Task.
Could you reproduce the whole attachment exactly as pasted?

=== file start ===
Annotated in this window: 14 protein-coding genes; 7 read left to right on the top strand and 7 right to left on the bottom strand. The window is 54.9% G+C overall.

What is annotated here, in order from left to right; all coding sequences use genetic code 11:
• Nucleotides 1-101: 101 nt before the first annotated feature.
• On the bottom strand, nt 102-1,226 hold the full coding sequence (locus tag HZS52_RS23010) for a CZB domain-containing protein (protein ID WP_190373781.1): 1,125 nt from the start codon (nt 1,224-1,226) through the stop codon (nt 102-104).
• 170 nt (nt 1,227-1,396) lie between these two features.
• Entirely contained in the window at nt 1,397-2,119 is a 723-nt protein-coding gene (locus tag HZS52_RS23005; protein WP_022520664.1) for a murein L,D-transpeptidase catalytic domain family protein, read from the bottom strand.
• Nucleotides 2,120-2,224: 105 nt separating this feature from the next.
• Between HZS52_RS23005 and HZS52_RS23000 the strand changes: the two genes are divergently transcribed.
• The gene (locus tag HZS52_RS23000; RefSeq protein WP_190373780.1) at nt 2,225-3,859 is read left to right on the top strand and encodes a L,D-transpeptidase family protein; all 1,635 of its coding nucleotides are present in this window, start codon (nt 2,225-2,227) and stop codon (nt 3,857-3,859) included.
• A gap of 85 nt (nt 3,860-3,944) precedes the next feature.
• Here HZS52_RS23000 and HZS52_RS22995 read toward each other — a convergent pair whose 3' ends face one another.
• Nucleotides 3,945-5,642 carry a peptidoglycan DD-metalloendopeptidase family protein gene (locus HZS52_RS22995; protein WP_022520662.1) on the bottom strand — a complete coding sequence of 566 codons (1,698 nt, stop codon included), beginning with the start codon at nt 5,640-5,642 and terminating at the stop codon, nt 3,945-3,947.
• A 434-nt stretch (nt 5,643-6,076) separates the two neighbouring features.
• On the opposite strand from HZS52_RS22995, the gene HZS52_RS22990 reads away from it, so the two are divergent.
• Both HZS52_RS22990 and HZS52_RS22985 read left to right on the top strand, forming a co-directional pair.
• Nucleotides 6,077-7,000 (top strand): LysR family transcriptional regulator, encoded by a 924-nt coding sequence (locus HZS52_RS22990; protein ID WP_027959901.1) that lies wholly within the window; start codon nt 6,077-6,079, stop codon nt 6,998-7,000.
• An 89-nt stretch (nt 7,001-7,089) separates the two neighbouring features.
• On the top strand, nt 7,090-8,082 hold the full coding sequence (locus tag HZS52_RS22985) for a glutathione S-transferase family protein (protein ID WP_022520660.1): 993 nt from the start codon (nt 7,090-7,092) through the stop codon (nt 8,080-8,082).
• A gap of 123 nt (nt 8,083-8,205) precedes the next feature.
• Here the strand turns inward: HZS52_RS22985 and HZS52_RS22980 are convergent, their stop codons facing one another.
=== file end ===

Annotated in this window: 14 protein-coding genes; 7 read left to right on the top strand and 7 right to left on the bottom strand. The window is 54.9% G+C overall.

What is annotated here, in order from left to right; all coding sequences use genetic code 11:
• Nucleotides 1-101: 101 nt before the first annotated feature.
• On the bottom strand, nt 102-1,226 hold the full coding sequence (locus tag HZS52_RS23010) for a CZB domain-containing protein (protein ID WP_190373781.1): 1,125 nt from the start codon (nt 1,224-1,226) through the stop codon (nt 102-104).
• 170 nt (nt 1,227-1,396) lie between these two features.
• Entirely contained in the window at nt 1,397-2,119 is a 723-nt protein-coding gene (locus tag HZS52_RS23005; protein WP_022520664.1) for a murein L,D-transpeptidase catalytic domain family protein, read from the bottom strand.
• Nucleotides 2,120-2,224: 105 nt separating this feature from the next.
• Between HZS52_RS23005 and HZS52_RS23000 the strand changes: the two genes are divergently transcribed.
• The gene (locus tag HZS52_RS23000; RefSeq protein WP_190373780.1) at nt 2,225-3,859 is read left to right on the top strand and encodes a L,D-transpeptidase family protein; all 1,635 of its coding nucleotides are present in this window, start codon (nt 2,225-2,227) and stop codon (nt 3,857-3,859) included.
• A gap of 85 nt (nt 3,860-3,944) precedes the next feature.
• Here HZS52_RS23000 and HZS52_RS22995 read toward each other — a convergent pair whose 3' ends face one another.
• Nucleotides 3,945-5,642 carry a peptidoglycan DD-metalloendopeptidase family protein gene (locus HZS52_RS22995; protein WP_022520662.1) on the bottom strand — a complete coding sequence of 566 codons (1,698 nt, stop codon included), beginning with the start codon at nt 5,640-5,642 and terminating at the stop codon, nt 3,945-3,947.
• A 434-nt stretch (nt 5,643-6,076) separates the two neighbouring features.
• On the opposite strand from HZS52_RS22995, the gene HZS52_RS22990 reads away from it, so the two are divergent.
• Both HZS52_RS22990 and HZS52_RS22985 read left to right on the top strand, forming a co-directional pair.
• Nucleotides 6,077-7,000 (top strand): LysR family transcriptional regulator, encoded by a 924-nt coding sequence (locus HZS52_RS22990; protein ID WP_027959901.1) that lies wholly within the window; start codon nt 6,077-6,079, stop codon nt 6,998-7,000.
• An 89-nt stretch (nt 7,001-7,089) separates the two neighbouring features.
• On the top strand, nt 7,090-8,082 hold the full coding sequence (locus tag HZS52_RS22985) for a glutathione S-transferase family protein (protein ID WP_022520660.1): 993 nt from the start codon (nt 7,090-7,092) through the stop codon (nt 8,080-8,082).
• A gap of 123 nt (nt 8,083-8,205) precedes the next feature.
• Here the strand turns inward: HZS52_RS22985 and HZS52_RS22980 are convergent, their stop codons facing one another.